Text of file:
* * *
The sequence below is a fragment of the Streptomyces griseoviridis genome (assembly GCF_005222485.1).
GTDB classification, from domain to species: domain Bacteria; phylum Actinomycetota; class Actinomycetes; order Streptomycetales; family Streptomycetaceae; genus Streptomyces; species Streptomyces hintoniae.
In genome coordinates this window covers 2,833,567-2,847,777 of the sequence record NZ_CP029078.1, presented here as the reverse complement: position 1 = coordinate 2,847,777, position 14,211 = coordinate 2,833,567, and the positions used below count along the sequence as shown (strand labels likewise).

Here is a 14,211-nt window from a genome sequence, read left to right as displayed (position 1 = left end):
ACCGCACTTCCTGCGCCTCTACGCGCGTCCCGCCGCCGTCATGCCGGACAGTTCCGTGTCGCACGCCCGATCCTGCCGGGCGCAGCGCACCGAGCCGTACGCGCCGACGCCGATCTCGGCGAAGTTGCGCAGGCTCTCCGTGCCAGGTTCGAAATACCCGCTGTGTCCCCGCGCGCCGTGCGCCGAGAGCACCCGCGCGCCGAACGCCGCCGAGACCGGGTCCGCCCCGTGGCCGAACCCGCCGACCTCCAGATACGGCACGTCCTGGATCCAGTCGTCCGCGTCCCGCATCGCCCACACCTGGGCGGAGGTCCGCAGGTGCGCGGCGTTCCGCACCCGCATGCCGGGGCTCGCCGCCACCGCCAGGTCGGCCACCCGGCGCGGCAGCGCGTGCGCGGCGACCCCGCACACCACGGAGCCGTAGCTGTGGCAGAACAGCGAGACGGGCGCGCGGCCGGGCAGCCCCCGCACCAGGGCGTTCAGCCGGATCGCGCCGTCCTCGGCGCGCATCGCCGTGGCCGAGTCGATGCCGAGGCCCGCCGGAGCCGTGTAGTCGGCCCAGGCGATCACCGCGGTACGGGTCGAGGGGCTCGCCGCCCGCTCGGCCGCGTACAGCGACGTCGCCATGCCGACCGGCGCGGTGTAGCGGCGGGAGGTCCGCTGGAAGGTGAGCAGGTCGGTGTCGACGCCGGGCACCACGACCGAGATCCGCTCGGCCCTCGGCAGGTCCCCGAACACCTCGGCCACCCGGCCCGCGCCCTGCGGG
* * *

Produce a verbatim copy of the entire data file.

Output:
The sequence below is a fragment of the Streptomyces griseoviridis genome (assembly GCF_005222485.1).
GTDB classification, from domain to species: domain Bacteria; phylum Actinomycetota; class Actinomycetes; order Streptomycetales; family Streptomycetaceae; genus Streptomyces; species Streptomyces hintoniae.
In genome coordinates this window covers 2,833,567-2,847,777 of the sequence record NZ_CP029078.1, presented here as the reverse complement: position 1 = coordinate 2,847,777, position 14,211 = coordinate 2,833,567, and the positions used below count along the sequence as shown (strand labels likewise).

Here is a 14,211-nt window from a genome sequence, read left to right as displayed (position 1 = left end):
ACCGCACTTCCTGCGCCTCTACGCGCGTCCCGCCGCCGTCATGCCGGACAGTTCCGTGTCGCACGCCCGATCCTGCCGGGCGCAGCGCACCGAGCCGTACGCGCCGACGCCGATCTCGGCGAAGTTGCGCAGGCTCTCCGTGCCAGGTTCGAAATACCCGCTGTGTCCCCGCGCGCCGTGCGCCGAGAGCACCCGCGCGCCGAACGCCGCCGAGACCGGGTCCGCCCCGTGGCCGAACCCGCCGACCTCCAGATACGGCACGTCCTGGATCCAGTCGTCCGCGTCCCGCATCGCCCACACCTGGGCGGAGGTCCGCAGGTGCGCGGCGTTCCGCACCCGCATGCCGGGGCTCGCCGCCACCGCCAGGTCGGCCACCCGGCGCGGCAGCGCGTGCGCGGCGACCCCGCACACCACGGAGCCGTAGCTGTGGCAGAACAGCGAGACGGGCGCGCGGCCGGGCAGCCCCCGCACCAGGGCGTTCAGCCGGATCGCGCCGTCCTCGGCGCGCATCGCCGTGGCCGAGTCGATGCCGAGGCCCGCCGGAGCCGTGTAGTCGGCCCAGGCGATCACCGCGGTACGGGTCGAGGGGCTCGCCGCCCGCTCGGCCGCGTACAGCGACGTCGCCATGCCGACCGGCGCGGTGTAGCGGCGGGAGGTCCGCTGGAAGGTGAGCAGGTCGGTGTCGACGCCGGGCACCACGACCGAGATCCGCTCGGCCCTCGGCAGGTCCCCGAACACCTCGGCCACCCGGCCCGCGCCCTGCGGG